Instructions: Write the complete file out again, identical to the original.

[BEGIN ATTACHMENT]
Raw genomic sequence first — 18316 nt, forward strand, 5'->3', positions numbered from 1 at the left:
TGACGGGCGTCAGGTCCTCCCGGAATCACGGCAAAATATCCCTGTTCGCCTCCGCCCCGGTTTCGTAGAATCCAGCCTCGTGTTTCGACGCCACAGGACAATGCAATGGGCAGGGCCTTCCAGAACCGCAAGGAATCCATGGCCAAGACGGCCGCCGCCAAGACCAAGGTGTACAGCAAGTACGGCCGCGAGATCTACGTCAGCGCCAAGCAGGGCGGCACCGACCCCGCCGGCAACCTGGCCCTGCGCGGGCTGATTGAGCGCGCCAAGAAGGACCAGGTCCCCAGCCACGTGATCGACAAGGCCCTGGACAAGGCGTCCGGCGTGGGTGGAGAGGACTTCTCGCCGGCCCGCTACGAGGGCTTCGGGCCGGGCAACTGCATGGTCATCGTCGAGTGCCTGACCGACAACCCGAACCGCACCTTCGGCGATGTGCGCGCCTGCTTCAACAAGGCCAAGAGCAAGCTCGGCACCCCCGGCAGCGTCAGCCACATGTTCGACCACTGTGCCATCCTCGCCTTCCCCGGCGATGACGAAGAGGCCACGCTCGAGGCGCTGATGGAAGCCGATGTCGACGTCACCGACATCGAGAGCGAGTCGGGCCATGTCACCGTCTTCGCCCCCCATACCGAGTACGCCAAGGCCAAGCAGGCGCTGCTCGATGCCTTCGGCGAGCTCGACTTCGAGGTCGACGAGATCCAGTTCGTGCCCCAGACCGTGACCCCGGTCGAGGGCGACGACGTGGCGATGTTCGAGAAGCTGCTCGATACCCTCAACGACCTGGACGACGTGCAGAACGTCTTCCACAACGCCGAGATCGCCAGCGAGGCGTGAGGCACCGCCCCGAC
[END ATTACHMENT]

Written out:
Raw genomic sequence first — 18316 nt, forward strand, 5'->3', positions numbered from 1 at the left:
TGACGGGCGTCAGGTCCTCCCGGAATCACGGCAAAATATCCCTGTTCGCCTCCGCCCCGGTTTCGTAGAATCCAGCCTCGTGTTTCGACGCCACAGGACAATGCAATGGGCAGGGCCTTCCAGAACCGCAAGGAATCCATGGCCAAGACGGCCGCCGCCAAGACCAAGGTGTACAGCAAGTACGGCCGCGAGATCTACGTCAGCGCCAAGCAGGGCGGCACCGACCCCGCCGGCAACCTGGCCCTGCGCGGGCTGATTGAGCGCGCCAAGAAGGACCAGGTCCCCAGCCACGTGATCGACAAGGCCCTGGACAAGGCGTCCGGCGTGGGTGGAGAGGACTTCTCGCCGGCCCGCTACGAGGGCTTCGGGCCGGGCAACTGCATGGTCATCGTCGAGTGCCTGACCGACAACCCGAACCGCACCTTCGGCGATGTGCGCGCCTGCTTCAACAAGGCCAAGAGCAAGCTCGGCACCCCCGGCAGCGTCAGCCACATGTTCGACCACTGTGCCATCCTCGCCTTCCCCGGCGATGACGAAGAGGCCACGCTCGAGGCGCTGATGGAAGCCGATGTCGACGTCACCGACATCGAGAGCGAGTCGGGCCATGTCACCGTCTTCGCCCCCCATACCGAGTACGCCAAGGCCAAGCAGGCGCTGCTCGATGCCTTCGGCGAGCTCGACTTCGAGGTCGACGAGATCCAGTTCGTGCCCCAGACCGTGACCCCGGTCGAGGGCGACGACGTGGCGATGTTCGAGAAGCTGCTCGATACCCTCAACGACCTGGACGACGTGCAGAACGTCTTCCACAACGCCGAGATCGCCAGCGAGGCGTGAGGCACCGCCCCGAC